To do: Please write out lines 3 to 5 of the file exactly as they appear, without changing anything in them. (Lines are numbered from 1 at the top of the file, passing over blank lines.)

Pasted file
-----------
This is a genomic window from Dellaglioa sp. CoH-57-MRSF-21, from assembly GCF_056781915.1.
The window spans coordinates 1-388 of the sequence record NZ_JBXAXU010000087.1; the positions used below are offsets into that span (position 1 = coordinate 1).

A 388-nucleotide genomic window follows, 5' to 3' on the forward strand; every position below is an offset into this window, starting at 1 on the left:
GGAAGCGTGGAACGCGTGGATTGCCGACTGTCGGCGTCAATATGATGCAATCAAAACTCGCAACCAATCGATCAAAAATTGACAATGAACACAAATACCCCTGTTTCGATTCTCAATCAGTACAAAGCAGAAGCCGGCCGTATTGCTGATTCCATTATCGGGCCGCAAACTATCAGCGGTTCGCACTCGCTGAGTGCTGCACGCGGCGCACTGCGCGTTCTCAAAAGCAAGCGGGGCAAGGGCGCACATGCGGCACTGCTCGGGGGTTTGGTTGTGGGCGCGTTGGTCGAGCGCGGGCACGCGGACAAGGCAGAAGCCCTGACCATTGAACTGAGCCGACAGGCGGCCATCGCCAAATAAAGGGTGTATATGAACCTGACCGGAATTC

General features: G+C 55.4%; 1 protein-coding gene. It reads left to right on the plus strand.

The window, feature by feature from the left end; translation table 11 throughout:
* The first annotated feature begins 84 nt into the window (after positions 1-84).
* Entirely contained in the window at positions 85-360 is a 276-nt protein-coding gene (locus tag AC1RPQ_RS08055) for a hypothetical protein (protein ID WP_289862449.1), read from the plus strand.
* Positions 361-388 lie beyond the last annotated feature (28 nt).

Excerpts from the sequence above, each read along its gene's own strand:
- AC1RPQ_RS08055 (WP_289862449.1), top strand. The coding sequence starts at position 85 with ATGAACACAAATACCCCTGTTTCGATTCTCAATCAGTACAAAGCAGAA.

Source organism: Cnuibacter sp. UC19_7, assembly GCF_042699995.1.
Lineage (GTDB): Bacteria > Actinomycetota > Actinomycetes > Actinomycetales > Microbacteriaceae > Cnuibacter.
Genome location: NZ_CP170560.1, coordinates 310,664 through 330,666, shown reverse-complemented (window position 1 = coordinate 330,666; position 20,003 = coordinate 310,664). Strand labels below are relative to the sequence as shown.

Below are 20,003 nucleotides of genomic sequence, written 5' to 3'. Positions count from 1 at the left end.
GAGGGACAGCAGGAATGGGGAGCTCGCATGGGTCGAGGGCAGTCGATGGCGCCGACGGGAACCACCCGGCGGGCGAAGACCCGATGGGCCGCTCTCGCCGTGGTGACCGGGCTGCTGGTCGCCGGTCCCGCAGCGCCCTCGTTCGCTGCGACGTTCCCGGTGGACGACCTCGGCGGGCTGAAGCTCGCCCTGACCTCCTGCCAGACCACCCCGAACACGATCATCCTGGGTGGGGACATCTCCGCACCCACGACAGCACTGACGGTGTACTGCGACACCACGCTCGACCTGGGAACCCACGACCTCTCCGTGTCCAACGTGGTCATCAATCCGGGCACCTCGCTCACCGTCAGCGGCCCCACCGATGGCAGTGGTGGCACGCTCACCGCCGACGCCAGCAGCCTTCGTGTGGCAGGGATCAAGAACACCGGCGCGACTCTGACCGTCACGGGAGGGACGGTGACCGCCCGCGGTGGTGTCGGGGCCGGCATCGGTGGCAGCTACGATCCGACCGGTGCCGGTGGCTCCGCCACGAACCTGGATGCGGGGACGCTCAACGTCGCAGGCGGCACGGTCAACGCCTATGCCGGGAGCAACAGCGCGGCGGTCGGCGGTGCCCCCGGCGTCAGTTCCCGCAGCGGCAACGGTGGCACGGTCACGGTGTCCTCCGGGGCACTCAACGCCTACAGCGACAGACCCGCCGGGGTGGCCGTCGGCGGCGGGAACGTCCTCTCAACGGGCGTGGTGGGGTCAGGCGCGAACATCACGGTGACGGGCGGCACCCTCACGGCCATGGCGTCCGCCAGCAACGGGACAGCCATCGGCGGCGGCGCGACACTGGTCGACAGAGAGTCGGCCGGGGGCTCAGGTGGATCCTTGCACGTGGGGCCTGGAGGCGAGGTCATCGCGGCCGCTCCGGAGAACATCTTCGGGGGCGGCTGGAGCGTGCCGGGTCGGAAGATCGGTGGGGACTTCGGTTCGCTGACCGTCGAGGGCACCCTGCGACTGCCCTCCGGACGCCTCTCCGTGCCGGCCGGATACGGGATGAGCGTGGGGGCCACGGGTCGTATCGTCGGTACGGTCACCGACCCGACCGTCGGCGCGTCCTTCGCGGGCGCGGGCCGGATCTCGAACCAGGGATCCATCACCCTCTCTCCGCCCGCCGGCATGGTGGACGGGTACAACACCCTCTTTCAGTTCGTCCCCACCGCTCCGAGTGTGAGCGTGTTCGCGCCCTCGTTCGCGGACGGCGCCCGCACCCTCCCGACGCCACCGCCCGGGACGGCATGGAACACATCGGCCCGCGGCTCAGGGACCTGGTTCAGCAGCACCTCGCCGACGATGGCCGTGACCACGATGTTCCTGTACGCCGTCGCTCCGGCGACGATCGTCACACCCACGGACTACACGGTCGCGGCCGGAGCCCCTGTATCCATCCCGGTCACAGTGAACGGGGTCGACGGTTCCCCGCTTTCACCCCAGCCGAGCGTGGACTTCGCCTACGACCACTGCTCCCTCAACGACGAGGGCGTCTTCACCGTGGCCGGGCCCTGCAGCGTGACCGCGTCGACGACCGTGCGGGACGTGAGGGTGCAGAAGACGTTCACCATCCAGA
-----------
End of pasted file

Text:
A 388-nucleotide genomic window follows, 5' to 3' on the forward strand; every position below is an offset into this window, starting at 1 on the left:
GGAAGCGTGGAACGCGTGGATTGCCGACTGTCGGCGTCAATATGATGCAATCAAAACTCGCAACCAATCGATCAAAAATTGACAATGAACACAAATACCCCTGTTTCGATTCTCAATCAGTACAAAGCAGAAGCCGGCCGTATTGCTGATTCCATTATCGGGCCGCAAACTATCAGCGGTTCGCACTCGCTGAGTGCTGCACGCGGCGCACTGCGCGTTCTCAAAAGCAAGCGGGGCAAGGGCGCACATGCGGCACTGCTCGGGGGTTTGGTTGTGGGCGCGTTGGTCGAGCGCGGGCACGCGGACAAGGCAGAAGCCCTGACCATTGAACTGAGCCGACAGGCGGCCATCGCCAAATAAAGGGTGTATATGAACCTGACCGGAATTC

General features: G+C 55.4%; 1 protein-coding gene. It reads left to right on the plus strand.